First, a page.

Identify the etymology of the following words (consult the supplementary material).


Ohio

ranch

squash

mosquito

banjo

toboggan

pickaninny

Mississippi

sombrero

prairie

wigwam


6. Translate the following words giving both the British and American variants.


каникулы

бензин

осень

консервная банка

трамвай

тротуар

штора

ящик для мусора

лифт

конфета

грузовик

товарный поезд

багаж

метро

подтяжки

брюки

кран

почтовый ящик

бумажник

визитная карточка

The text includes some words used in American English. Find them and give the British English words.

It was getting near lunchtime and I needed some gas, so I left the freeway and drove towards the nearest town. There was a gas station just outside the town and I decided to stop and have a look round. I put the car in a parking lot and took a cab to the centre. It was midday and very hot, so I stopped at a little cafe with tables on the sidewalk. I started talking to a truck driver, who gave me a history of the town, and afterwards he took me on a guided tour. It made a very nice break.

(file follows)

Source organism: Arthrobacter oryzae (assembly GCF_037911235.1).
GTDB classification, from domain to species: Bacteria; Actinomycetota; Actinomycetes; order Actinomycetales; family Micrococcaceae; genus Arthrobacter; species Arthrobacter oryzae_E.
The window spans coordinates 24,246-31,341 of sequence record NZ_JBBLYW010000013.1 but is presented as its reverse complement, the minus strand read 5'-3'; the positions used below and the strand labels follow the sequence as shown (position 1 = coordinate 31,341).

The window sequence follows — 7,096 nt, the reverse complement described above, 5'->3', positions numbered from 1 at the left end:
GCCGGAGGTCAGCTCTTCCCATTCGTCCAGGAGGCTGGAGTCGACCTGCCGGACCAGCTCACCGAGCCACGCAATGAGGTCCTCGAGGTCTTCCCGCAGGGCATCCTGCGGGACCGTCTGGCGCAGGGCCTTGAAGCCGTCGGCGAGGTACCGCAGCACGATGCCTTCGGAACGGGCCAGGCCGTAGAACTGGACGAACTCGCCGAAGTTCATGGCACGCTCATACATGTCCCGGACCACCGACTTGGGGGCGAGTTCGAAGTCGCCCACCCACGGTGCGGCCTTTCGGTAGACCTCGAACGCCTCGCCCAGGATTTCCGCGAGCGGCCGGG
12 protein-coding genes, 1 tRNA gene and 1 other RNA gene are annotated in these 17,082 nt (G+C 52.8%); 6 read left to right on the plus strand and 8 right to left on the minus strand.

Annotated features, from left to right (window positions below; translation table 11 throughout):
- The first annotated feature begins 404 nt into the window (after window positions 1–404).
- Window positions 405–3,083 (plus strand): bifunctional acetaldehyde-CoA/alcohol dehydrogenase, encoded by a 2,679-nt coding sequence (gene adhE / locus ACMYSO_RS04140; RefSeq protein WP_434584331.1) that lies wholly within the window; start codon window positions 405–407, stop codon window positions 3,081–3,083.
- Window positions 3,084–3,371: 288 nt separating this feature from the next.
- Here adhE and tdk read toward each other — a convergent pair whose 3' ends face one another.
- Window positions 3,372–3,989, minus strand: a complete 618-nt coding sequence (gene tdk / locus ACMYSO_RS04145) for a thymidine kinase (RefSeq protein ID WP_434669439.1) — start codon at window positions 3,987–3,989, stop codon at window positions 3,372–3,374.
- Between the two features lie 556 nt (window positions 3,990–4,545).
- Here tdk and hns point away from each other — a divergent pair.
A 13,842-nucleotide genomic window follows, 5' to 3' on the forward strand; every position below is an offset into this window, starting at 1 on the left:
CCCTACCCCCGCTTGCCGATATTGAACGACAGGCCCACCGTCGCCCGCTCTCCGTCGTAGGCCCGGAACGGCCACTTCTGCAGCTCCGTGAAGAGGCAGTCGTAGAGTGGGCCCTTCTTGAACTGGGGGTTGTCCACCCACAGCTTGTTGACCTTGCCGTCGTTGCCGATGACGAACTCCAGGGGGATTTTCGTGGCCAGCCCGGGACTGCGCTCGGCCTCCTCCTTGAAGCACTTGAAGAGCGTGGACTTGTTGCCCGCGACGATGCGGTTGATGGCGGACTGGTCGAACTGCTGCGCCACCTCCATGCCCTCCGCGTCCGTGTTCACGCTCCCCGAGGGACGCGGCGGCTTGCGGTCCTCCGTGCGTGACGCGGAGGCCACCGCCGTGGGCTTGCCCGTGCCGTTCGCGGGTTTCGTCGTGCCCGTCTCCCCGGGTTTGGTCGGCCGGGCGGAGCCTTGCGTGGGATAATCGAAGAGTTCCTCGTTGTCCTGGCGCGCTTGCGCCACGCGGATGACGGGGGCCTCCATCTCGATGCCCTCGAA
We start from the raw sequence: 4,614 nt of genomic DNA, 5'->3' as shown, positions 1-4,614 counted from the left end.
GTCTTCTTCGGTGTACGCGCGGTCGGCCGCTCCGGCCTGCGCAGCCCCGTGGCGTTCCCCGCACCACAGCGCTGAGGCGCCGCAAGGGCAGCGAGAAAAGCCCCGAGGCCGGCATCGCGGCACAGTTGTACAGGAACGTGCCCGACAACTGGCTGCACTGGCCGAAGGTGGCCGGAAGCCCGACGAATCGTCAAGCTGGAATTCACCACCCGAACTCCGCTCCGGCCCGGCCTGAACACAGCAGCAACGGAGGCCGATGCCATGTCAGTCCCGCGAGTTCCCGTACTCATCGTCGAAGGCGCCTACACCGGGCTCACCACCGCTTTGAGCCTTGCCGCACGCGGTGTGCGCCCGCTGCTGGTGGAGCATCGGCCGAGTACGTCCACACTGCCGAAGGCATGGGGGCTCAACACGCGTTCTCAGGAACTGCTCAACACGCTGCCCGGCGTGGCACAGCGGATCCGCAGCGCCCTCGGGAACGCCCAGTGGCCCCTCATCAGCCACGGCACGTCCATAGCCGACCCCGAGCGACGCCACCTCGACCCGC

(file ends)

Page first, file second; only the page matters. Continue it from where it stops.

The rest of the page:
Give synonyms for the following American shortenings. Describe the words from the stylistic point of view.


gym

mo

circs

auto

perm

cert

n. g.

b. f.

g. m.

dorm


The American words in the sentences below are printed in italics. Replace each American word or phrase with a British word or phrase from the following list.


fail

flat

trousers

playing truant

bill

holidays

nappies

railway timetable

tap

caretaker

pavement

chemist

post

postman

saloon car

ordinary uniformed policeman

rise


(a) His mother thought he was at school but in fact he was playing hookey. He'll probably flunk his exams.

(b) The kitchen faucet in my apartment isn't working. I'll tell the janitor. He'll get it fixed.

(c) Blue-collar workers are asking for a pay-hike and longer paid vacations.

(d) The dog attacked the mailman and tore his pants.

(e) Do you have a railroad schedule? I want an early train for Chicago tomorrow.

(f) A patrolman reported a light-blue sedan parked right across the sidewalk on 3rd Street.